Low Maintenance Wooden Mast

Written By: 
Colin Stroud
Posted on: 
01 Feb 2010

As you will all know, maintaining a varnished wooden mast can be a very time consuming chore. The ravages of the weather, a salty environment, the sun’s UV and abrasion from running rigging, topsail spars and gaff saddles are all working against you to expose the bare timber below the thin skin of varnish. There are many ways of maintaining a wooden mast and I thought I would share my mast maintenance experience to help ensure our fleet of boats outlasts us and we get the maximum sailing time in them. Therefore I would like to pass on to you my experience of maintaining Plum’s mast over the last 11 years as I have been pleasantly surprised by the result, having now got to a position where I only need to varnish it every five years!

The story starts 13 years ago, two years before I bought Plum, when the keel-stepped mast was taken back to bare wood, as part of a repair job to a failed glue joint, and given two coats of Blakes epoxy resin by the boatyard at Waldringfield in 1996. The yard applied varnish over the epoxy, which is essential as epoxy resin has very poor UV resistance, although I do not know which varnish they used.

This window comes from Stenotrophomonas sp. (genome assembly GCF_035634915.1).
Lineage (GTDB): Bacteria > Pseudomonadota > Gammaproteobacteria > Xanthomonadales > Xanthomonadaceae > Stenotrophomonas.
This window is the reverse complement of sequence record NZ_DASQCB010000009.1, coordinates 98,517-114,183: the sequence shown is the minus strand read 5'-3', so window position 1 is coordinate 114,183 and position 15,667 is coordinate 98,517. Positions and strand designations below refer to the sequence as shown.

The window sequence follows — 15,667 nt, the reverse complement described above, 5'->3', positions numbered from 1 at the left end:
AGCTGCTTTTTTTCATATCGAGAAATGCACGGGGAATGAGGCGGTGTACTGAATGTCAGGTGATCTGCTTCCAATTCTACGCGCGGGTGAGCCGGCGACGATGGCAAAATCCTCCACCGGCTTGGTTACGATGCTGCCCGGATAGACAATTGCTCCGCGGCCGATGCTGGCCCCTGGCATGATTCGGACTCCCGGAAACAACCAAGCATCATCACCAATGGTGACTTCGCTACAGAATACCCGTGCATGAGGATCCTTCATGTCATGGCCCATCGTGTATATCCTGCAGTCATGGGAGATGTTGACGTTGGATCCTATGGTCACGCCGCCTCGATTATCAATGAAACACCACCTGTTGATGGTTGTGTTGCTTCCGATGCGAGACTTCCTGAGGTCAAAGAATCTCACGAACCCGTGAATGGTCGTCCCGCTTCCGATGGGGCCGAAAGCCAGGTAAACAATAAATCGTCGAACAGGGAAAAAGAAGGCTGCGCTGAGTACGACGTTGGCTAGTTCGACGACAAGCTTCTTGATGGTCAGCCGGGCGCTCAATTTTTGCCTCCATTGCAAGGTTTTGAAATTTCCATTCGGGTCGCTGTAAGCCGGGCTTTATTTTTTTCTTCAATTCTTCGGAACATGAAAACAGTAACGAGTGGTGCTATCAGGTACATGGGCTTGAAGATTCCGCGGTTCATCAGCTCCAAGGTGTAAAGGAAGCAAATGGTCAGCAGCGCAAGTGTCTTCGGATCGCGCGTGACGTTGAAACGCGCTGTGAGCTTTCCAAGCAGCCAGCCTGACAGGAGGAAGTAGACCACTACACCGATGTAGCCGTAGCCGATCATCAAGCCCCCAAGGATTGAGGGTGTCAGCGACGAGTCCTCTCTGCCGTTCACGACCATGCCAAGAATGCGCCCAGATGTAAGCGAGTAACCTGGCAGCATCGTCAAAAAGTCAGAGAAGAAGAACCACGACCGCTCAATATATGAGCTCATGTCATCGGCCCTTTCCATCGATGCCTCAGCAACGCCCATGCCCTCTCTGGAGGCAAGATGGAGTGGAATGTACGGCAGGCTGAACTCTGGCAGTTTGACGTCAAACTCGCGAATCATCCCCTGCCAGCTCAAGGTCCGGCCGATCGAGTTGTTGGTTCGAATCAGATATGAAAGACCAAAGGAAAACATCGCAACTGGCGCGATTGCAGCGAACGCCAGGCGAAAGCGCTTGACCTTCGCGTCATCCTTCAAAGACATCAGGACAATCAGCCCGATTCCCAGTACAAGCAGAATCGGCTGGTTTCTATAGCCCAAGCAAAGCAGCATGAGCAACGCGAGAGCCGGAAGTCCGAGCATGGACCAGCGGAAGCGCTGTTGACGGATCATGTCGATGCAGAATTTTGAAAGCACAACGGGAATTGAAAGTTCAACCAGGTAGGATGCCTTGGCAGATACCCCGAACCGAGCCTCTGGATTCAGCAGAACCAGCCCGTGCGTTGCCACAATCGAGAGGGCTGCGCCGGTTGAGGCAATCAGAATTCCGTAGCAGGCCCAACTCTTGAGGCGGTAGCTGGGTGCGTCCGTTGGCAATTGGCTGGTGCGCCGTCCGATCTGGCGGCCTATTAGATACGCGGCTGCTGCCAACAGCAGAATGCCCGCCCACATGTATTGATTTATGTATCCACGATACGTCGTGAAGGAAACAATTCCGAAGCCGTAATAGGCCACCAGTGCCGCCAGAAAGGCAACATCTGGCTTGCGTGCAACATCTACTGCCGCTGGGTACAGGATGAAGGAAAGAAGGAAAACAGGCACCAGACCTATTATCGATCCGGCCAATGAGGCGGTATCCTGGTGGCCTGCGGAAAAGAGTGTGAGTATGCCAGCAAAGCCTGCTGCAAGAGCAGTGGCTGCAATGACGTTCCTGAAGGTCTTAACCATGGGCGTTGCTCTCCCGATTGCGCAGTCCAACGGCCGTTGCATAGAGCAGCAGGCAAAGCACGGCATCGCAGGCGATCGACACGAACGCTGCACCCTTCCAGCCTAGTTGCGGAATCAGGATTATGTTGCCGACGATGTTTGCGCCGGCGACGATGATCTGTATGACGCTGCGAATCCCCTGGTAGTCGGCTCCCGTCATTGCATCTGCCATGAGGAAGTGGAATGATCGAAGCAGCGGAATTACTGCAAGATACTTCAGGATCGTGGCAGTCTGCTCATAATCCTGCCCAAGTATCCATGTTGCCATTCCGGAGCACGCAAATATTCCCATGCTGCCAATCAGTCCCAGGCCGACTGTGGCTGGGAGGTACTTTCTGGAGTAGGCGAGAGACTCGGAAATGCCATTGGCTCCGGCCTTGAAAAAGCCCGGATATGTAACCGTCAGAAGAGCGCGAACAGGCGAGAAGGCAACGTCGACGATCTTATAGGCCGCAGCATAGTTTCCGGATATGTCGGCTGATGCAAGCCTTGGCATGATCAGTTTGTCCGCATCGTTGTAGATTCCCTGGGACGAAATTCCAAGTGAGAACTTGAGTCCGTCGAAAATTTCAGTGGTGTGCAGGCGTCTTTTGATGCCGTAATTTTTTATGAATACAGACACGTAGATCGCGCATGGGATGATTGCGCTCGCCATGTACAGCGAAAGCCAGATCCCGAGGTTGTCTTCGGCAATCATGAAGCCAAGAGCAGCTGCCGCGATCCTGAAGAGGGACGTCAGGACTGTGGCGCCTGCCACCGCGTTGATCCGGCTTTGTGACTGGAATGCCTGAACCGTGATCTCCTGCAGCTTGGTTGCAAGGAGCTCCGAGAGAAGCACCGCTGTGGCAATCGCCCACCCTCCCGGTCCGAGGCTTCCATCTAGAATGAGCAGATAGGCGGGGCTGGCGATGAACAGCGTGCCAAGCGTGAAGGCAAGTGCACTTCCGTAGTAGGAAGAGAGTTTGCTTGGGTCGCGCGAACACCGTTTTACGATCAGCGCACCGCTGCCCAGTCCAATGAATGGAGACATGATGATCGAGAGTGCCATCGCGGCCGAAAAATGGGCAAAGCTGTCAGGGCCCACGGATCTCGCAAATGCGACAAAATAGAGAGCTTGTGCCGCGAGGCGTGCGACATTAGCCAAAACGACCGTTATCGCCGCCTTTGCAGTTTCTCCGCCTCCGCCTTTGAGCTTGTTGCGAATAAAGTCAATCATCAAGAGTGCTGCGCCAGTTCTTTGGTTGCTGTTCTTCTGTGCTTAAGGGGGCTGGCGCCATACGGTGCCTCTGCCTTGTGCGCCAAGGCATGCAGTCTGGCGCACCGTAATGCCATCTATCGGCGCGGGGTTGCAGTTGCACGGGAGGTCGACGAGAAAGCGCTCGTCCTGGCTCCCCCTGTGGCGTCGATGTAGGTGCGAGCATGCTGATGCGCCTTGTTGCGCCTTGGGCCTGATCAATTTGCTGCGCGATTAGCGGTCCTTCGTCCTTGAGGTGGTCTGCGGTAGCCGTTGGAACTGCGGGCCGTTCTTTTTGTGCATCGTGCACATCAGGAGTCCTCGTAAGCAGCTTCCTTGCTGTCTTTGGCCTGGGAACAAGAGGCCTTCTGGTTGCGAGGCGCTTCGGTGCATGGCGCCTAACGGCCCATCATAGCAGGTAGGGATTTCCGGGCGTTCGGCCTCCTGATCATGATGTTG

In April 1999 the varnish was still in excellent condition so I de-greased with acetone and wet-and-dried the varnish (250 or 300 grit) and after consulting Blakes Paints I used their one-pack "poly-varnish" applying two coats without rubbing down between. In Feb 2002 I lightly wet-and-dried and applied another two coats of the same varnish. In April 2005, as the varnish was still in excellent condition I was going to repeat but I discovered that Blakes had discontinued their one-pack "poly-varnish" and after consultation with them I applied three coats of their two-pack "Diamond" varnish on top. Normal advice is not to apply a two-pack paint or varnish over a one-pot type but Blakes assured me that in this instance they were compatible. Blakes said their “Diamond” varnish should last at least four years. In March 2009, after four years, the mast varnish still looked like new but after a light rub down with 250 grit wet & dry abrasive I applied another two coats of Blakes “Diamond” two-pack varnish. All the evidence so far indicates that this last application will last five years. This all saves me time and money, particularly as I leave the mast standing for four or five years, just regularly inspecting the rigging and fittings from the boson’s chair. Throughout the last 13 years the epoxy/varnish skin has always stayed intact with no discolouration, cracking or wear-through, so, as you would expect, I am very happy with the result and hope this experience is of use to you.


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